In order to stop climate change and its negative effects as soon as possible, there has been a push to switch to clean, zero-emission energy as opposed to greenhouse gas contributors such as coal. Many are trying to find clean sources that are capable of replacing something as prevalent as coal. In this search, there may be a potential answer: nuclear energy.
Over the years, nuclear energy has been subject to controversy. Opponents feel it’s too dangerous, citing events like Chernobyl, where a nuclear power plant meltdown created a ghost city. Proponents feel it lacks the credit it deserves, citing its contributions to generating cleaner energy and its strengths, advocating for increasing the number of nuclear power plants.
The truth is, nuclear energy may not be the best source of energy, but it is good, enough so that we should look at it as a clean replacement for coal, natural gas, or other contributors to greenhouse gas emissions in the United States. Nuclear energy would not serve as a replacement to renewables but to fossil fuels. The reasoning for this is simple: Nuclear energy is the most energy-efficient energy source, it is safe, and it brings us one step closer to a cleaner energy portfolio.
What is nuclear energy?
Nuclear energy is a clean source of energy with no emissions. It makes electricity by dividing uranium atoms (known as fission), which makes heat, that then makes steam, which finally makes a turbine move.
Nuclear energy is not renewable because of the use of uranium, an atom of finite abundance. This process also generates waste that is too toxic to dispose of, but it is minimal. In places like France, where nuclear plants provide about 80% of their total energy needed, the process of recycling nuclear waste to generate additional energy has begun. This happens by taking used uranium and plutonium, transforming it into an oxide of sorts, and then putting it back in as fuel. This process takes a while, but its capability to reuse the waste and make nuclear virtually renewable makes it worthwhile. The U.S. has not initiated this yet.
In 2019, the U.S. had 58 nuclear power plants, producing around 19% of all domestic energy. Nuclear power plants are highly regulated to ensure workers and people nearby are safe from the radioactive dangers of nuclear energy and waste.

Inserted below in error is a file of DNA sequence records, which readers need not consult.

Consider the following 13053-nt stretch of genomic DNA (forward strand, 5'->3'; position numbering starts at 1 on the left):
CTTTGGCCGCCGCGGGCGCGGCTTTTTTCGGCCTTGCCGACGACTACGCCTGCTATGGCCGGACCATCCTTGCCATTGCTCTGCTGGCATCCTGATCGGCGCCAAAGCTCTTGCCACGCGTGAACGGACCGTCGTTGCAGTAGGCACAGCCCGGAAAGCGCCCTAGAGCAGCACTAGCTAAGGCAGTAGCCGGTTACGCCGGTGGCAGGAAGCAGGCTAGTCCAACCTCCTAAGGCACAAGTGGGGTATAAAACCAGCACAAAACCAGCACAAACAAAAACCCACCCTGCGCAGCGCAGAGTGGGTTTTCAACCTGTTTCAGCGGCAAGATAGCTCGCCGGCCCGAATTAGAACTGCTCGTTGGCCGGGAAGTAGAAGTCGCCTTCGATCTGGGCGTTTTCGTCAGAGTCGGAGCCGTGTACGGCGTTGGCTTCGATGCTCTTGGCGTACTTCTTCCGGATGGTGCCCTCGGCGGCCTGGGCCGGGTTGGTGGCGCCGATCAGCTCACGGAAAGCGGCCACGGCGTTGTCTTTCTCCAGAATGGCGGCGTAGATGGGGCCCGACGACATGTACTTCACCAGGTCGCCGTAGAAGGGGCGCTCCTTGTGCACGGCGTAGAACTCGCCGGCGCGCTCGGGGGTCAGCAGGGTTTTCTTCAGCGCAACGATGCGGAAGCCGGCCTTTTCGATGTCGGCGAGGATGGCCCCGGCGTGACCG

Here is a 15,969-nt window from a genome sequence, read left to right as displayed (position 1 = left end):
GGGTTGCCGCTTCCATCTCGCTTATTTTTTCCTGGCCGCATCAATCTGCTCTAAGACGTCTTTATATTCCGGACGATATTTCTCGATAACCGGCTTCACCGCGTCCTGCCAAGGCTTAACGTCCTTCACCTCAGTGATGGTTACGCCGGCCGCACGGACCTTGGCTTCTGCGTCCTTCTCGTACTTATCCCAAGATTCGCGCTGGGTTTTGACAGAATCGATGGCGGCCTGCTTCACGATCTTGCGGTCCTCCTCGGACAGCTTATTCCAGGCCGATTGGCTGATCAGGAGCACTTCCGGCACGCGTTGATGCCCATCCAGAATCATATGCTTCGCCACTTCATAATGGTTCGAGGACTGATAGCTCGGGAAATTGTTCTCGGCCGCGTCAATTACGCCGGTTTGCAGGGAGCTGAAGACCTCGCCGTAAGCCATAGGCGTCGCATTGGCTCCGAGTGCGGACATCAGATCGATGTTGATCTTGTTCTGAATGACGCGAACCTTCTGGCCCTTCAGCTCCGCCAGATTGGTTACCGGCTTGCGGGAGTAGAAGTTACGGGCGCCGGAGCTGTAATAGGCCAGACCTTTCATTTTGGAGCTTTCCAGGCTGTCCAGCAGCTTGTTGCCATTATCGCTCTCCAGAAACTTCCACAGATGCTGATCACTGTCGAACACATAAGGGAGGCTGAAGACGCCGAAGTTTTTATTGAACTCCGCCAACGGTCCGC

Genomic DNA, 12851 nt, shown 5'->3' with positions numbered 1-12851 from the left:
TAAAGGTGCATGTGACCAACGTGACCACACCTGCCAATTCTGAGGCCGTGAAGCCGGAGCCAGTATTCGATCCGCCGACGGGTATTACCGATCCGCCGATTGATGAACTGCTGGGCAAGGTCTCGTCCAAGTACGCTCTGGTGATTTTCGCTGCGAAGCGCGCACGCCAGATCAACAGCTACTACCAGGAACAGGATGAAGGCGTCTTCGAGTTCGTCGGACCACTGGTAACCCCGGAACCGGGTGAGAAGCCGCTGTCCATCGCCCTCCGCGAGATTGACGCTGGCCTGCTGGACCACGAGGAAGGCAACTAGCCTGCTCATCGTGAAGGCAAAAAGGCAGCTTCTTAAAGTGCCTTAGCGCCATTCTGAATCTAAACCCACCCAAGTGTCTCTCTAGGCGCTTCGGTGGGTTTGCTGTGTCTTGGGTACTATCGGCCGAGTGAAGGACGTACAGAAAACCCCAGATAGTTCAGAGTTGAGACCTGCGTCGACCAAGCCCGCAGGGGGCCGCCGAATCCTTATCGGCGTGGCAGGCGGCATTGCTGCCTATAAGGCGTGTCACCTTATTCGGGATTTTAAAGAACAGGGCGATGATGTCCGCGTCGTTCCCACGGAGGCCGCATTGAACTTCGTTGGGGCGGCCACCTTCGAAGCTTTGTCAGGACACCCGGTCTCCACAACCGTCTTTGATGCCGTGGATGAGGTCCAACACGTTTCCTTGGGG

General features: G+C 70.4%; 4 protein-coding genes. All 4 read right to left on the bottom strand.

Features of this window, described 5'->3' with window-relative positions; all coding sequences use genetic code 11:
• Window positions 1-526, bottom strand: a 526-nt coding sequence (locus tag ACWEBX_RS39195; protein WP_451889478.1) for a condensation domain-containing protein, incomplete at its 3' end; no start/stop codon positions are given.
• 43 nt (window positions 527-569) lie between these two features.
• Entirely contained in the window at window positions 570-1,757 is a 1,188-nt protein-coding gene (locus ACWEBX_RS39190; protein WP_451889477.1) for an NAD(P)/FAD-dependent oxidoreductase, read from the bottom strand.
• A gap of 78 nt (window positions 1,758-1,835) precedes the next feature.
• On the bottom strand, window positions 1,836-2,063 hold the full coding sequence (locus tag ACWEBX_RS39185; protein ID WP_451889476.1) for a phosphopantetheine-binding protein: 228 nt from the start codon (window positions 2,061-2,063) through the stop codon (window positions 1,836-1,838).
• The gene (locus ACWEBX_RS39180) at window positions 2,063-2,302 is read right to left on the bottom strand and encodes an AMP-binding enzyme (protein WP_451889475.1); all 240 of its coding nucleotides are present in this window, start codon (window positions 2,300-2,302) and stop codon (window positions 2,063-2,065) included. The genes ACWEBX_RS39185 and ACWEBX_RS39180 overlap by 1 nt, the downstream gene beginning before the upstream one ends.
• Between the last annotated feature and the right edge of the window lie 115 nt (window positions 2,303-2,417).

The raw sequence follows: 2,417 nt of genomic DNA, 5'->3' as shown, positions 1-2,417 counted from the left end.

Nuclear energy is efficient, as demonstrated by its capacity factor, a percentage that reflects the efficiency of a power source, comparing actual to theoretical maximum electricity production. Nuclear’s capacity factor was the highest of any energy source, exceeding 92% in 2018, with geothermal in second at a capacity factor of about 77%.
Not only is nuclear energy-efficient, but it can also use that efficiency to generate a large amount of energy through its fuel: uranium. Around three eighths of an inch by five eighths of an inch, a uranium pellet can produce as much energy as a ton of coal. The energy needed for approximately 755,000 homes can be provided by a nuclear reactor, which nuclear plants tend to have one to a few of. To put things into perspective, the population of Pittsburgh is about 300,000 as of April 2020.
Nuclear’s efficiency has already proved to be capable, with nuclear providing about 19% of all energy needed by the U.S. with only 58 power plants. Adding even a few power plants could mean drastically increasing energy output for the U.S. With recycling nuclear energy waste, power plants could produce even more energy, and do so with a virtually infinite supply. Major clean energy sources are not capable of producing the amount of energy needed to replace major sources such as coal, but nuclear would be, having already proved its capabilities.
While events like Chernobyl may lead many to believe that nuclear energy is not safe, that is not the case. After some nuclear power plants had meltdowns, many regulations were put in place, increasing their safety and reducing the risk of another meltdown. Its deathprint—a per trillion kilowatt-hour (kWhr) death count caused by energy production—in 2012 was 90 deaths globally and 0.1 deaths nationally, both the lowest among common energy sources. Hydropower was in second nationally, with 5 deaths per trillion kWhr while wind was in second globally, with 150 deaths per trillion kWhr. With the smallest deathprint, nuclear proves to be safe for its workers.